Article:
In the context of a prosecution of an environmental regulatory offence, the Ontario Court of Appeal in Tenny v Ontario(1) recently and unanimously held that a summons is considered properly served on an individual residing outside Canada if it is delivered by registered mail to the person's last known address abroad. The case confirms that service of a summons ex juris is expressly permitted under the Provincial Offences Act(2) for both individuals and corporations, and thus facilitates service on directors and officers charged with provincial offences in Ontario who may not reside in the province. In the environmental context, the case is also significant because it confirms the extension of remedies under the Environmental Protection Act(3) beyond Ontario's (and Canada's) borders, although extraterritorial enforcement of any penalties remains an open issue.
Appellant Alfred Tenny was the sole officer and president of 1449817 Ontario Inc, a company that owned property in Timiskaming and on which Tenny's related companies carried out waste processing operations. The property had suffered serious environmental issues, and in 2012 Tenny and his company pleaded guilty to charges and were convicted of failing to comply with a provincial officer's order to remove and dispose of chemical waste materials on the property. As part of the sentence, Tenny and his company were required to remediate the property, which they failed to do; they were subsequently charged under Section 186(2) of the Environmental Protection Act. To compel Tenny's attendance before the court, a summons was issued under Section 24 of the Provincial Offences Act and delivered by registered mail to Tenny's last known address in Lahaina, Hawaii pursuant to Section 26(3) of the Provincial Offences Act.
Section 26 of the Provincial Offences Act provides that:
"1. A summons issued under section 22 or 24 shall,
(a) be directed to the defendant;
(b) set out briefly the offence in respect of which the defendant is charged; and
(c) require the defendant to attend court at a time and place stated therein and to attend thereafter as required by the court in order to be dealt with according to law."
- A summons shall be served by a provincial offences officer by delivering it personally to the person to whom it is directed or if that person cannot conveniently be found, by leaving it for the person at the person's last known or usual place of abode with an inmate thereof who appears to be at least sixteen years of age.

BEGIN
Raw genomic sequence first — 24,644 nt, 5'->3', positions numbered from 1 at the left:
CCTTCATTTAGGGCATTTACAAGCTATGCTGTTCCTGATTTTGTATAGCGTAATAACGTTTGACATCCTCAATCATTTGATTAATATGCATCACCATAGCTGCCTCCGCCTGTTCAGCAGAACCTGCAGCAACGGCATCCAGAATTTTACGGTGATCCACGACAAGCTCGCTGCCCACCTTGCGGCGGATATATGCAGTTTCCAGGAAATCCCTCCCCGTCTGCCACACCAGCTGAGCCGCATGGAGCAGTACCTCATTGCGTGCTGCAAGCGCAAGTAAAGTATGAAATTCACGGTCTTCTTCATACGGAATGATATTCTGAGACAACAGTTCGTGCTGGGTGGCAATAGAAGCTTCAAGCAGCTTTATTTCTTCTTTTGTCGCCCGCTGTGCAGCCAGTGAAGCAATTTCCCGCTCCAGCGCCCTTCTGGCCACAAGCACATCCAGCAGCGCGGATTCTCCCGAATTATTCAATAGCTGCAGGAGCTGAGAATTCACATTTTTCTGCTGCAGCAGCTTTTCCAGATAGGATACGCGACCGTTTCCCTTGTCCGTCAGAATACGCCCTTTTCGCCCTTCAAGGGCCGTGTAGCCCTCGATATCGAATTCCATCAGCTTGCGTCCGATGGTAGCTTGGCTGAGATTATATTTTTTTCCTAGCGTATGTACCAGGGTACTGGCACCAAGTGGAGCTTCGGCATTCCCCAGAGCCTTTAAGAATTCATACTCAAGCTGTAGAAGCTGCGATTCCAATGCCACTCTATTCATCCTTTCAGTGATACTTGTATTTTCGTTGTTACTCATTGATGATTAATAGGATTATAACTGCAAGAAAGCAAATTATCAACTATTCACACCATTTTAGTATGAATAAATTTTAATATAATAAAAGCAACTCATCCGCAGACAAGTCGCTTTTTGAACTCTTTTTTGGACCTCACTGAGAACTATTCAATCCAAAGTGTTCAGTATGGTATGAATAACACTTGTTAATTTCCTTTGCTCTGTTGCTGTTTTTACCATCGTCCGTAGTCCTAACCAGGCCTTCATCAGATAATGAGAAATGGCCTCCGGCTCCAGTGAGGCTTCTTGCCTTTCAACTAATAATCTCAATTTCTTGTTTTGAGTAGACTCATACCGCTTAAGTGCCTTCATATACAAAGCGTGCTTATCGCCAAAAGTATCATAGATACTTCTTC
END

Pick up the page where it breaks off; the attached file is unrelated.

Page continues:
Service outside of Ontario
- Despite subsection (2), where the person to whom a summons is directed does not reside in Ontario, the summons shall be deemed to have been duly served seven days after it has been sent by registered mail to the person's last known or usual place of abode.
Service on corporation
- Service of a summons on a corporation may be effected,…
(b) in the case of any corporation, other than a municipal corporation, incorporated or continued by or under an Act by,
(i) delivering the summons personally to the manager, secretary or other executive officer of the corporation or person apparently in charge of a branch office of the corporation, or
(ii) mailing the summons by registered mail to the corporation at an address held out by it to be its address;
(c) in the case of a corporation not incorporated or continued by or under an Act by,
(i) a method provided under clause (b),
(ii) delivering the summons personally to the corporation's resident agent or agent for service or to any other representative of the corporation in Ontario, or
(iii) mailing the summons by registered mail to a person referred to in subclause (ii) or to an address outside Ontario, including outside Canada, held out by the corporation to be its address."
It is established law that in penal proceedings, which include prosecutions of regulatory offences such as the environmental charges in this case, service of a summons outside Canada must be clearly and unambiguously authorised by statute. In the absence of proper service, the court has no jurisdiction over the person, even though it may have jurisdiction over the subject matter of the complaint.(4)